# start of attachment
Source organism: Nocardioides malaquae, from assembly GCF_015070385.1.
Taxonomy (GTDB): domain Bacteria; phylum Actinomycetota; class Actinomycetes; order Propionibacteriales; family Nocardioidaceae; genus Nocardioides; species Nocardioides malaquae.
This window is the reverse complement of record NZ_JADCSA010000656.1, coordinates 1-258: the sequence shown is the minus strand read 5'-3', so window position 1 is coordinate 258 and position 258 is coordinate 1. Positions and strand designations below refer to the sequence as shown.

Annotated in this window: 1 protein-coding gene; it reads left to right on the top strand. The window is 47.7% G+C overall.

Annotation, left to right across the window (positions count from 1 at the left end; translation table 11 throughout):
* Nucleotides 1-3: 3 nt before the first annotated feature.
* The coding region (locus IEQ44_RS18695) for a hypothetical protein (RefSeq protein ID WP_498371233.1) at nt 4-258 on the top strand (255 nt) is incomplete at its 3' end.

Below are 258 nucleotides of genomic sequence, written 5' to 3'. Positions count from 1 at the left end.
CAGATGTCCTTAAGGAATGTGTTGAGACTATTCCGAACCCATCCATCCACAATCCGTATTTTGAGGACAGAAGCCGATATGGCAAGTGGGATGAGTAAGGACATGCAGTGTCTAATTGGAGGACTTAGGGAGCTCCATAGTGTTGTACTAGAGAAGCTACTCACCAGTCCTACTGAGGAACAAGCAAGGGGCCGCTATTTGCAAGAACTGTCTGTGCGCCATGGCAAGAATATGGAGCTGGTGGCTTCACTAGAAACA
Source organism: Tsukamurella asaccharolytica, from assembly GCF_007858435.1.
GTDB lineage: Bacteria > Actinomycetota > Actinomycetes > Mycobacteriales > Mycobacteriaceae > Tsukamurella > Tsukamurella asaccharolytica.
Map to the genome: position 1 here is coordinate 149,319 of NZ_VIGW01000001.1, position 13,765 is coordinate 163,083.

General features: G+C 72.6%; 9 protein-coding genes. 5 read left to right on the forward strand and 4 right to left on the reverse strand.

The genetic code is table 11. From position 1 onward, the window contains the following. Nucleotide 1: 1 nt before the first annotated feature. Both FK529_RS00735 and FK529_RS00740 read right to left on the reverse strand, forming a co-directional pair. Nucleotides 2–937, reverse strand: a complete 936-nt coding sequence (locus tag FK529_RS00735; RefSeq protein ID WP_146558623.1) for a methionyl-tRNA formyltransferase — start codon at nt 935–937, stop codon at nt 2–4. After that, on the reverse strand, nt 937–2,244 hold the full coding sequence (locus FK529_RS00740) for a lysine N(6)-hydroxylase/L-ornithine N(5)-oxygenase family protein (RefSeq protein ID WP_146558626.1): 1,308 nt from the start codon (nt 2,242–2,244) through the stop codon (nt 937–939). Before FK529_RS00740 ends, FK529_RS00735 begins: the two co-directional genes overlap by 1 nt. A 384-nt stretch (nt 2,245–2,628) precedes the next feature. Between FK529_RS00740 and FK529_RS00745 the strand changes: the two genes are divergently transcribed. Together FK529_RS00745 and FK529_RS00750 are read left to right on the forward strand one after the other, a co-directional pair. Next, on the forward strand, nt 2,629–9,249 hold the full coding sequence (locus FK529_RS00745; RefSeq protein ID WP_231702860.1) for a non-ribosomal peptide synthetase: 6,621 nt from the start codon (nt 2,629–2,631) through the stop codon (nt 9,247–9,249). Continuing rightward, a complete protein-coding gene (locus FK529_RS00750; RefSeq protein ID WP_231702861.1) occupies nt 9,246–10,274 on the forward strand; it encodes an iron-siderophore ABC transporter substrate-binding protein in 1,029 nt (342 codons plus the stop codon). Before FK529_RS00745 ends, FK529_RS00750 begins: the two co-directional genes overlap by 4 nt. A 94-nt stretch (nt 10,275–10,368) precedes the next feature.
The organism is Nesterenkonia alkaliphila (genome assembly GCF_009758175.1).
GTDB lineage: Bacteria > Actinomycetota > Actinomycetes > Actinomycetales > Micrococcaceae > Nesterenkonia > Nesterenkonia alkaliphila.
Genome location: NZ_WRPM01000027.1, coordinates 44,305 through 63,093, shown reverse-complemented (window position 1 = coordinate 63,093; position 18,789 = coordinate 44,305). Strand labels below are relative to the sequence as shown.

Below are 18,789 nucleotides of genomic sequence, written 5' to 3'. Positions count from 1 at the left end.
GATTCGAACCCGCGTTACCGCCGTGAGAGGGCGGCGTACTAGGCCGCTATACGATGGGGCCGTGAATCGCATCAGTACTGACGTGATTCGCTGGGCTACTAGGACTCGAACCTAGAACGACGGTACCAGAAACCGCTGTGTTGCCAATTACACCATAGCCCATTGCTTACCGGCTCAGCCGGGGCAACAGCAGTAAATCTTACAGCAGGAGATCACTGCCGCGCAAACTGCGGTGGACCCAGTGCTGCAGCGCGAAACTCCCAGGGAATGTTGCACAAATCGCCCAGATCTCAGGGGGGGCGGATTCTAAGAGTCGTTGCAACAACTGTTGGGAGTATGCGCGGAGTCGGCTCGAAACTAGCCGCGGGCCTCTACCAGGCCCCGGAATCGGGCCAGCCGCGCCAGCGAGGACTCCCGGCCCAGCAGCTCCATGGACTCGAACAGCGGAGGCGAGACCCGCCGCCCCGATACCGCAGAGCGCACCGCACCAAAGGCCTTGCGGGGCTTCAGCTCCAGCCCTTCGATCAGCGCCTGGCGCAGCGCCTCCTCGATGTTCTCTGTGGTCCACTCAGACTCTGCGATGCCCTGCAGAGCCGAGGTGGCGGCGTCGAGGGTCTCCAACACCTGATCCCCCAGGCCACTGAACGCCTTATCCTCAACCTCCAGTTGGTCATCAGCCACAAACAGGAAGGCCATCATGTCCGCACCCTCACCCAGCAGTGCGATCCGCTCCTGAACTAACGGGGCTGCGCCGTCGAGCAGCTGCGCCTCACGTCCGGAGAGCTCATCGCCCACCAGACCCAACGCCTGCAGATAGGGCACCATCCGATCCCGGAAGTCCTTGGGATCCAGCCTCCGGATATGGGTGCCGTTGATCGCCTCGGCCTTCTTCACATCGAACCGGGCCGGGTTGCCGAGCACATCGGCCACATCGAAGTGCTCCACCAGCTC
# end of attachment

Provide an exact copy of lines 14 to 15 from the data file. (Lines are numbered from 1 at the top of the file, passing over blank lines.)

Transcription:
The genetic code is table 11. From position 1 onward, the window contains the following. Nucleotide 1: 1 nt before the first annotated feature. Both FK529_RS00735 and FK529_RS00740 read right to left on the reverse strand, forming a co-directional pair. Nucleotides 2–937, reverse strand: a complete 936-nt coding sequence (locus tag FK529_RS00735; RefSeq protein ID WP_146558623.1) for a methionyl-tRNA formyltransferase — start codon at nt 935–937, stop codon at nt 2–4. After that, on the reverse strand, nt 937–2,244 hold the full coding sequence (locus FK529_RS00740) for a lysine N(6)-hydroxylase/L-ornithine N(5)-oxygenase family protein (RefSeq protein ID WP_146558626.1): 1,308 nt from the start codon (nt 2,242–2,244) through the stop codon (nt 937–939). Before FK529_RS00740 ends, FK529_RS00735 begins: the two co-directional genes overlap by 1 nt. A 384-nt stretch (nt 2,245–2,628) precedes the next feature. Between FK529_RS00740 and FK529_RS00745 the strand changes: the two genes are divergently transcribed. Together FK529_RS00745 and FK529_RS00750 are read left to right on the forward strand one after the other, a co-directional pair. Next, on the forward strand, nt 2,629–9,249 hold the full coding sequence (locus FK529_RS00745; RefSeq protein ID WP_231702860.1) for a non-ribosomal peptide synthetase: 6,621 nt from the start codon (nt 2,629–2,631) through the stop codon (nt 9,247–9,249). Continuing rightward, a complete protein-coding gene (locus FK529_RS00750; RefSeq protein ID WP_231702861.1) occupies nt 9,246–10,274 on the forward strand; it encodes an iron-siderophore ABC transporter substrate-binding protein in 1,029 nt (342 codons plus the stop codon). Before FK529_RS00745 ends, FK529_RS00750 begins: the two co-directional genes overlap by 4 nt. A 94-nt stretch (nt 10,275–10,368) precedes the next feature.
The organism is Nesterenkonia alkaliphila (genome assembly GCF_009758175.1).